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Unique arts series venturing behind the scenes at the world famous museum of art, design and performance, the V&A.

Station: BBC Two (GB)
Rating: 0/10 from 0 users
Status: Running
Start: 2020-02-06

Secrets of the Museum Air Dates

S03E03 - Episode 3 Air Date: 14 April 2022 19:00 -

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Inside every museum is a hidden world, and now cameras are returning to the V&A, going behind the scenes to parts of the Victoria and Albert Museum never seen before.

Only a small fraction of the museum's enormous collection is on display. But in this series, we'll go behind closed doors, discovering the painstaking work of the V&A's experts as they breathe new life into fragile marvels, uncover hidden stories and preserve the best of past and present.

This year, the V&A is being transformed – with new museums on the way, and more of its treasures than ever travelling to every part of the UK. In this series, we'll find out how the V&A puts the biggest object it has ever acquired on display, hear the surprising tales of some of its Scottish collection and unearth the human stories behind the objects in their blockbuster shows, from Beatrix Potter's original drawings to 21st-century fashion. We'll see rare works by artists from Donatello to Constable, uncover the secrets of Tommy Cooper's magic tricks and meet the woman painted by renowned contemporary artist Kehinde Wiley.

This week, extraordinary new works of cutting-edge design are arriving at the museum. The V&A is planning its biggest-ever menswear exhibition, and curator Rosalind has just taken delivery of a new ensemble for the show. It's a shiny pink lamé two-piece, made in 2017 by acclaimed young fashion designer Harris Reed, that comes complete with a cigarette burn from its past life as a party outfit.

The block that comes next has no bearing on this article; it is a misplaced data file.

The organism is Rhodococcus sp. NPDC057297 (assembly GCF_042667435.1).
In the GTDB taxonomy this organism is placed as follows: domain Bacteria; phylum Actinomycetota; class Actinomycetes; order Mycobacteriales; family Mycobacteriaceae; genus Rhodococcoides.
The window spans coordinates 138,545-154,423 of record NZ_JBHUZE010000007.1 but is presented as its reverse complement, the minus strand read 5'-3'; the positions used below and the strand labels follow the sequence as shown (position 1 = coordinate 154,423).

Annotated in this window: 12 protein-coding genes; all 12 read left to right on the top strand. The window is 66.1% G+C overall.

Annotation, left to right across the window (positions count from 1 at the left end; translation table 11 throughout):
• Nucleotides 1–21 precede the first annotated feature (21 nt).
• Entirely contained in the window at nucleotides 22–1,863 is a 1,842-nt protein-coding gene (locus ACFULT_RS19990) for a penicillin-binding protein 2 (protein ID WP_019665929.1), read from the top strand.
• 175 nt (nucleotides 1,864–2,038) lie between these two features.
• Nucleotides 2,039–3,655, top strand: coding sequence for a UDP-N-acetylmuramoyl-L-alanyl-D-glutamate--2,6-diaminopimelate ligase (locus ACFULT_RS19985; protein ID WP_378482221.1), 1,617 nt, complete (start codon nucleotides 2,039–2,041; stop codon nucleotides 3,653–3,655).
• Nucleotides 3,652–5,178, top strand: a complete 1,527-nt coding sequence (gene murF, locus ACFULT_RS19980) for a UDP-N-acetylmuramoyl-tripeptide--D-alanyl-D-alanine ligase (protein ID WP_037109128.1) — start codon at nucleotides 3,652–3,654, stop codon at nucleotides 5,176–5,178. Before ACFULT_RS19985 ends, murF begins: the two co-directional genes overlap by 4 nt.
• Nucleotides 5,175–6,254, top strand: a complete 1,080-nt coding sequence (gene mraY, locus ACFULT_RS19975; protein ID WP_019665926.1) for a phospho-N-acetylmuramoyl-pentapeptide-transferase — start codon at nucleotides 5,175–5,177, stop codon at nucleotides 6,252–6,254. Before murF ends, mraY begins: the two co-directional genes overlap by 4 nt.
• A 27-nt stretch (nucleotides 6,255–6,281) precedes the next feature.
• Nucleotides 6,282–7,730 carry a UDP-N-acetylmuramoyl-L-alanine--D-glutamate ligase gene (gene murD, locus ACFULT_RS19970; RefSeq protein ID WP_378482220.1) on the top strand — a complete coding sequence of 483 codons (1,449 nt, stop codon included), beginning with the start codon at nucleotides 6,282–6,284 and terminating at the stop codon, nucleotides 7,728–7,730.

For the new show, Rosalind is planning to pair Harris's outfit and others with historic works of art that together will reveal how menswear has reflected changing ideas about gender down the ages. Harris Reed is a designer interested in gender fluidity, and his outfit – made to measure for himself - is in shocking pink, not a colour much associated with men in recent years. But in the past, pink was a badge of wealth and success for both sexes. Rosalind invites Harris to the National Gallery in London, where they come face to face with Jacques Cazotte, an 18th-century French colonial administrator who sat for his portrait wearing a pink silk outfit bearing striking similarities to Harris's 2017 ensemble.

In east London, a giant new outpost of the V&A is under construction. When V&A East Storehouse opens in 2024, visitors will be able to walk amongst some of the V&A's treasures previously hidden away in storage. But the building will also house new pieces. The museum has recently acquired its biggest-ever object, and now the team wants to display it in the middle of the Storehouse.

The new acquisition is a giant ten-tonne slice of a tower block from an east London council estate known as Robin Hood Gardens. This monolith of modernism was designed by the famous husband-and-wife architects Peter and Alison Smithson and completed in 1972. Robin Hood Gardens is being demolished, but the V&A stepped in to acquire several large chunks of the façade. Now they hope to reassemble these giant concrete components inside the new Storehouse and hang the entire edifice 15 metres in the air. If the hugely ambitious plan is a success, visitors will be able to get a sense of the estate's most famous feature – the ‘streets in the sky', which the Smithsons hoped would replicate the terraced streets of the old East End.

The V&A's old Museum of Childhood is also undergoing a major revamp – it's being transformed into a new museum to be known as Young V&A. But even while the site is closed for its makeover, curators are still acquiring new pieces, with many embodying cutting-edge design. Curators Kristian and Trish have just acquired a bionic arm, a robotic prosthesis made from 3D-printed plastic and designed to help children and young people with disabilities. The Hero Arm, as it's known, was created with input from young people themselves. Trish goes to meet 16-year-old social media influencer Tilly to find out how she's contributed to the bionic arm's special features.

At the V&A's Wedgwood Collection in Stoke-on-Trent, archivist Lucy and curator Catrin are taking delivery of a mid-century treasure that shows off the Wedgwood company's tradition of working with the most cutting-edge artists of their day. Eric Ravilious's travel tea set, which went into production in the early 1950s, celebrates planes, trains and hot-air balloons, amongst other forms of transport. Ravilious designed the set in 1938, but production was put on hold when the Second World War broke out. Ravilious himself became a war artist during the conflict, but in 1942 he failed to return from an RAF mission over Iceland.